The rise, collapse, and compaction of Mt. Mantap from the 3 September 2017 North Korean nuclear test

Journal: Science

Published: 2018-07-13

DOI: 10.1126/science.aar7230

Affiliations: 6

Authors: 9

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Research Highlight

Space radars show mountain moved by nuclear tests

© DigitalGlobe/ScapeWare3d/Getty

© DigitalGlobe/ScapeWare3d/Getty

Observations from space have helped narrow down the location of North Korea’s 2017 nuclear test to within 50 metres.

Despite global agreements to prevent the proliferation of nuclear weapons, North Korea continues its nuclear testing programme and conducted its sixth weapon’s test in September 2017. The explosions were detected by an international seismic activity network, which placed the tests beneath Mount Mantap.

A team led by researchers from Nanyang Technological University have used radar imaging of the mountain to show that the explosions caused its top to sink half a metre, as well as spread out about 3.5 metres from the centre. Applying assumptions about regional rocks, the researchers combined their surface observations with the seismic energy data and calculated that the test took place 450 metres underground, and was 10 times as explosive as the Hiroshima bomb.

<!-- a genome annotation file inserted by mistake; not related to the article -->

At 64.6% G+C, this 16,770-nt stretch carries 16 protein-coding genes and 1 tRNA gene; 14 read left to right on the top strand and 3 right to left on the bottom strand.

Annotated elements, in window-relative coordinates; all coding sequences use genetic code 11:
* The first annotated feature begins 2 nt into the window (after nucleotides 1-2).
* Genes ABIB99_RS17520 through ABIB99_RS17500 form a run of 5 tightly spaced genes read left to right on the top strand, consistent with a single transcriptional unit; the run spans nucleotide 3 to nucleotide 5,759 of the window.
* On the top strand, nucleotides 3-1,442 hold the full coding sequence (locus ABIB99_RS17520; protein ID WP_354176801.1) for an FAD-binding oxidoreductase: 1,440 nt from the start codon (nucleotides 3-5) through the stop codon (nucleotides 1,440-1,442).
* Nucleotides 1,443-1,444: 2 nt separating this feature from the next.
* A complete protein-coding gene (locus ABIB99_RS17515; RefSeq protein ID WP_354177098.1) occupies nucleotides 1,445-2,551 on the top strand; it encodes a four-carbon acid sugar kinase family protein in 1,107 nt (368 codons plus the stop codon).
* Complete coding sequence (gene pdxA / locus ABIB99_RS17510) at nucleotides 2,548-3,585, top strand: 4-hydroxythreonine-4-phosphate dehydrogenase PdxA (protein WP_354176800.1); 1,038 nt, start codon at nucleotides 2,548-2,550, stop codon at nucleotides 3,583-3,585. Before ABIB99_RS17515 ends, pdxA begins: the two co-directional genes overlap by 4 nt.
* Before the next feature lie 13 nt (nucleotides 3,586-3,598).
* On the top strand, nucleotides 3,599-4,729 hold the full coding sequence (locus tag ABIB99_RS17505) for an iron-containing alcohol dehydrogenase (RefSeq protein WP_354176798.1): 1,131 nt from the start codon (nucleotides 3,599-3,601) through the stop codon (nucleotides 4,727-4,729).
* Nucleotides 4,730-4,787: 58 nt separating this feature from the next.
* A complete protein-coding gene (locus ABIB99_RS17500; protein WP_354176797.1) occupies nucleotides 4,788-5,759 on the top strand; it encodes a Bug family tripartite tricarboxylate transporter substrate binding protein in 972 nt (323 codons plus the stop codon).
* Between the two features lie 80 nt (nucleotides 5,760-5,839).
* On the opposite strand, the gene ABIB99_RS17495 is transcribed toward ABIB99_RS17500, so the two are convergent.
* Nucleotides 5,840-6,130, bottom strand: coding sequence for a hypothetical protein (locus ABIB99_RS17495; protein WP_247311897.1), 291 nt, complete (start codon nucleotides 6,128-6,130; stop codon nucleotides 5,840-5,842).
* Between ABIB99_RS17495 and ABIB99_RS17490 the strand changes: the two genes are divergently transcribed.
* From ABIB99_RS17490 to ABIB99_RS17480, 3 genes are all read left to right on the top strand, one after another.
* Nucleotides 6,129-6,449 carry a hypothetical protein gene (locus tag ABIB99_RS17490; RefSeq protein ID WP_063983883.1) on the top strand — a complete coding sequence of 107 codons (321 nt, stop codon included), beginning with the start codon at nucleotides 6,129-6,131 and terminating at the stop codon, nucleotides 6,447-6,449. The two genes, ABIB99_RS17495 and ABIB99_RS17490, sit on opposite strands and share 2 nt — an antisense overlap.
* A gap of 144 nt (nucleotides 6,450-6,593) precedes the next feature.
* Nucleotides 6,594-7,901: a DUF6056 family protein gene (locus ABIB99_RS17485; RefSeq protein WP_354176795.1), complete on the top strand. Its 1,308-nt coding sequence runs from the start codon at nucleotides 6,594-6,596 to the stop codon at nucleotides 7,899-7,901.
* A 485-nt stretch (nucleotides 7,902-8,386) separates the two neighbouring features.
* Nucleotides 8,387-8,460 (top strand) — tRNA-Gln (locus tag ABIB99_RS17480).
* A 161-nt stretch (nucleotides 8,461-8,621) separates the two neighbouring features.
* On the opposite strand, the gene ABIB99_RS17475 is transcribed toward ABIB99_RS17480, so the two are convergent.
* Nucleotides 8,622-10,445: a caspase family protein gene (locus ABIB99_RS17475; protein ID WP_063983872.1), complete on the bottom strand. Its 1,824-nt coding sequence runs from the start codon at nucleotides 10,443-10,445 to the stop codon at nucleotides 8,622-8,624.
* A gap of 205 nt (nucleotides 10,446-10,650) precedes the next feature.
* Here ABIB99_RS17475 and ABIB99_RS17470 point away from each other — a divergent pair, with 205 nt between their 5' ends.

Spaceborne sensing could improve estimates of the location and force of covert underground nuclear tests.

Supported content

  1. Science 361, 166–170 (2018). doi: 10.1126/science.aar7230
Institutions Share
Earth Observatory of Singapore, NTU, Singapore 0.28
University of California, Berkeley (UC Berkeley), United States of America (USA) 0.22
Nanyang Technological University (NTU), Singapore 0.17
Helmholtz Centre Potsdam - German Research Centre for Geosciences (GFZ), Germany 0.17
CAS Key Laboratory of Earth and Planetary Physics (EPP), IGG CAS, China 0.11
Leibniz University Hannover (LUH), Germany 0.06